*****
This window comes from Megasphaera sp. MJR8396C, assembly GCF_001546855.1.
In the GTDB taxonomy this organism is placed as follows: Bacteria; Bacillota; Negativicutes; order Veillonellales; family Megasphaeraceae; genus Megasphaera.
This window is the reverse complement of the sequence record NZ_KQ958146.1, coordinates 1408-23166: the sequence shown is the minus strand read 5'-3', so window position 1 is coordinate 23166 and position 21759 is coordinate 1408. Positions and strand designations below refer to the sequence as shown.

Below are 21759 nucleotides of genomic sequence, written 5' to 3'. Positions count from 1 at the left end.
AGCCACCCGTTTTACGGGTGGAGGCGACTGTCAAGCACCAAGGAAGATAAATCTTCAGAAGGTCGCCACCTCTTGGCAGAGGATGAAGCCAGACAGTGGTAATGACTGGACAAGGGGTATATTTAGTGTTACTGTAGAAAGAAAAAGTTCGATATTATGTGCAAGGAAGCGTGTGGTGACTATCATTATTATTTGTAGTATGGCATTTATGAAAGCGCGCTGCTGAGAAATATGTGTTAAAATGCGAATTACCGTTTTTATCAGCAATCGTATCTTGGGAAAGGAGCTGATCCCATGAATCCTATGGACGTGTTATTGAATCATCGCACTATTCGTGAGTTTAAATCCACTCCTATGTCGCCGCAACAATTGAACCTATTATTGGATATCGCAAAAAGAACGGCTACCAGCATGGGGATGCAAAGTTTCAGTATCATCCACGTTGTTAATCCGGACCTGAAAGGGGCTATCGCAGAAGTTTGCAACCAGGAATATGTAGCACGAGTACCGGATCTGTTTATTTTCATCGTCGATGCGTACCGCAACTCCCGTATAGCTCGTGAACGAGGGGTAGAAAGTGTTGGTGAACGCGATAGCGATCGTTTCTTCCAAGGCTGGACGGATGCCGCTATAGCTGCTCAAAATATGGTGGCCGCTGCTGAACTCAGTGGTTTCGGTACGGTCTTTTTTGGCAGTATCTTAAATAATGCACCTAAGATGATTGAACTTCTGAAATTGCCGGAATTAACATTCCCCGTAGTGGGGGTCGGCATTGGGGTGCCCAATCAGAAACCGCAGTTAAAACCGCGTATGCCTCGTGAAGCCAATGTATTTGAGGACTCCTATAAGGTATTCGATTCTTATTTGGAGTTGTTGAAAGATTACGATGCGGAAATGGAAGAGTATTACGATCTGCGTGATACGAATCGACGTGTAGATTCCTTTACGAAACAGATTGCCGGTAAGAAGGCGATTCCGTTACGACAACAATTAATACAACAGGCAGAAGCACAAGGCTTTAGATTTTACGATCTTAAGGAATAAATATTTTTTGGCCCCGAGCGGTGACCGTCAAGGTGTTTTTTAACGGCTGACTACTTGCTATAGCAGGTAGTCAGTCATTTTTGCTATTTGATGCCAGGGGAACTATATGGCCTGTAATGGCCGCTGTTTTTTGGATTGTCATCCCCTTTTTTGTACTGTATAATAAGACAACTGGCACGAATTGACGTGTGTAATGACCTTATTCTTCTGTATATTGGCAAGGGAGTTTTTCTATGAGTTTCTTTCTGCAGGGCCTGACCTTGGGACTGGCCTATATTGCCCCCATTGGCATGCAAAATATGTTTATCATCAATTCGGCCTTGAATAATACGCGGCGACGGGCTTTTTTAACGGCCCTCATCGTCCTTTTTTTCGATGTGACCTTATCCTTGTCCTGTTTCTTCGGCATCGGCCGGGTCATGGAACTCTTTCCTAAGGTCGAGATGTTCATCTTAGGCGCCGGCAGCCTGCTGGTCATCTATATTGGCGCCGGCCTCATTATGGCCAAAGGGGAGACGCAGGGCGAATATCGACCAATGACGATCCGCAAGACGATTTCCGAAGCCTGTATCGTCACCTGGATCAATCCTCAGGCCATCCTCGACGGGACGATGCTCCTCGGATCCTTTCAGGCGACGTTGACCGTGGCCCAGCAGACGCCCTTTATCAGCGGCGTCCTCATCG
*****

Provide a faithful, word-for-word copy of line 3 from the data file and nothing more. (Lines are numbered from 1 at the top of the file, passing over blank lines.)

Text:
This window is the reverse complement of the sequence record NZ_KQ958146.1, coordinates 1408-23166: the sequence shown is the minus strand read 5'-3', so window position 1 is coordinate 23166 and position 21759 is coordinate 1408. Positions and strand designations below refer to the sequence as shown.